Your body will push on it’s own – pushing contractions are like having a pooh – but way stronger – and if you don’t push with them – they hurt more. When you’re pushing as hard as you can, the pain can almost go away. I wonder if it’s natures way of helping do what is necessary. I’ve had to push as hard as I can to get all my 3 full term babies born – I mean as hard as I can. That’s why many mums get hernias. You will also empty your bowel – which is expected but can be embarrassing for a first time mum – especially if she isn’t warned.

It’s a very primal instinct – giving birth. If you can get into naturally driven sex without inhibition – birth will be easier for you – but honestly – I am quite a shy and inhibited person – but after being in labour and all those natural pain killers running around me, I didn’t really notice who was in the room any more – and just took off all my clothes and got into the bath – all worry about who was looking was a side show, compared with what I was going through – so don’t worry about feeling embarrassed or inhibited – I will probably be the last thing you are concerned about at the time.

Much is talked about of the birth, and the after birth isn’t really given the time – when the birth is such a short time and then you’ll have a baby.

After giving birth you have no stomach musles for a few days until they tighten up again – so it will be hard to walk or move about. Plan to stay resting for 2 – 6 weeks after the birth. Plan to get others to cook for you and do all your washing and shopping. Take the help – don’t feel shy – get all the help you can find.

After giving birth, you and your partner will be over joyed with your new bundle and you’ll just want to look at your baby all the time – it’s amazing. It’s a great feeling. You give birth to the placenta after – some people get an injection to help – I didn’t. I just pushed it out. I found squatting helped that if you can get some help to get into that position. You’ll probably be so exhausted after the birth that you’ll not be able to move much. Also you can be quite saw around your bottom – with the pressure and all the blood. It might not seem that you’ll ever be the same again after the birth – but you’ll be amazed at how quickly you’ll be good as new again – give yourself 6 weeks – 3 months and you’ll start to get your body back again to how it was – breast feeding is a great way to do this also – as well as giving baby a good start.

Having baby skin to skin straight after the birth and offering the breast is also a great way to establish the breastfeeding relationship and bonding between mother and baby.

It is very overwhelming becoming a mother for the first time. you’ll have baby 24/7 – and you’ll want to have baby 24/7. it’s really tough at times, but I’m sure within a year or two you’ll be gagging for another one – they are just so adorable and cute.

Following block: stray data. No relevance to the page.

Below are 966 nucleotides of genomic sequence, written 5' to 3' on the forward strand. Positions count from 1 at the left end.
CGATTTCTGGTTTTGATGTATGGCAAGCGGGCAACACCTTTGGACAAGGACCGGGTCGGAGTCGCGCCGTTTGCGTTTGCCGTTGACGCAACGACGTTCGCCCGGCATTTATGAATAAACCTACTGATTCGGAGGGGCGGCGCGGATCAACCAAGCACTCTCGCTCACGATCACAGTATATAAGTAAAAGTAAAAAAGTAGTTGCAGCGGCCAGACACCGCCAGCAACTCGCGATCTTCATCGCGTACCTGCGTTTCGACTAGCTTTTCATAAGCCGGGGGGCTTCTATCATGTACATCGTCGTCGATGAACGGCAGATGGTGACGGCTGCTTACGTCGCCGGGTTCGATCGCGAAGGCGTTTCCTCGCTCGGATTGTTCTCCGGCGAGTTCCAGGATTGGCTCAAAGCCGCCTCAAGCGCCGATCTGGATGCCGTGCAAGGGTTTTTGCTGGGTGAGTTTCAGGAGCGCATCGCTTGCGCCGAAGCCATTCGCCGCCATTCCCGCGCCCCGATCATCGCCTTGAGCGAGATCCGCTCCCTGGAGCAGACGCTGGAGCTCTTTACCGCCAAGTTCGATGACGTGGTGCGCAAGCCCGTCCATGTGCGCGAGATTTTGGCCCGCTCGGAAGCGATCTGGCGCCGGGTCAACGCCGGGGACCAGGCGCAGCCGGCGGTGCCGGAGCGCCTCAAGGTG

After the birth you womb continues to contract down back to its normal size. This happens over about 3 days – and is often triggered by the same hormones that push out the breastmilk. So you’ll find that breastfeeding brings on contractions. This is something to endure for the first few days – and your partner and family will need to be really emotionally supportive at this time – you are probably at your most vulnerable that you’ve ever felt in your life – having loving family around is essential. It’s in the middle of the night when feeding baby and having a contraction that can feel really lonely and intense and overwhelming.

As you go on, breastfeeding can have it’s ups and downs, but once you’ve had a few weeks practice, most mums find it an amazing and joyful experience, as it releases great happy hormones also.

If you have any depression – think about getting your needs met. You’ve got new needs now, and might not be used to asking for some much support from others. the best way to stave off depression is to get and accept as much support love and help as possible. Don’t feel guilty, just suck it up and offer your honest and genuine thanks for the help – that’s enough for most people – especially when they know what it’s like to have a baby.

Get into a good breastfeeding help group for small problems that might come up – cracked nipples, thrush, blocks ducts, mastitis etc… they are all things that can be over come and in the long run it is a great way to feed your baby.

Be prepared for not having a lot of sleep. I found it best when I surrender to not getting sleep. don’t expect yourself to do anything. If you can get through the day, change baby’s nappy, feed baby and feed and wash yourself and baby you are doing really well. If you have a visitor ask them to vacuum, wash dishes and hold baby if you’re comfortable with that – or just sit with baby and get them to do all the chores and make you some thing to eat. If they don’t do it, tell them you’re busy – and invite some one over who is willing to help – some friends you don’t need once you’ve had a baby.

Let me know how you go and if you’d like any more tips in this style.

All the best, Alice : )
Wow, thanks so much for the information. It was nice of you to take the time to be so specific and informative. I am a bit nervous about the labor and delivery, but I'm sure it will all be worth it when I hold him in my arms and at least now I know more about what to expect. :-)

It’s always the hardest the first time with anything.  The birth is intense, but you can handle it – think of all your mothers and grand mothers and great-grand mothers…  I found humming or singing helped me during contractions – also a bath early on – then pillow to lay on whilst standing and leaning on benches whilst gently rocking hips, then back into bath or shower – if you end up on the toilet, they might want to move you so baby isn’t born in there – know that transition is when you feel like going home – but it’s an indication that you’re about to start pushing – this is when you do your hip rocking to get baby moving down - don’t be afraid to push – go with it – it might feel scary – but it’s how it’s meant to happen and all is well – you want to get baby out.  You’ll be a star – giving birth is one of those situations that everyone does really well : )  I've not met a mum yet who flunked it! : )

This was very nice of you to write, Alice. You are a very kind person.

That's a lovely story Mimmon - I've got a nice story like that for my second birth - spending time with my older boy building pebble stacks in the river bed - then hearing a familier sound of pop and feeling all the water coming...  LOL : )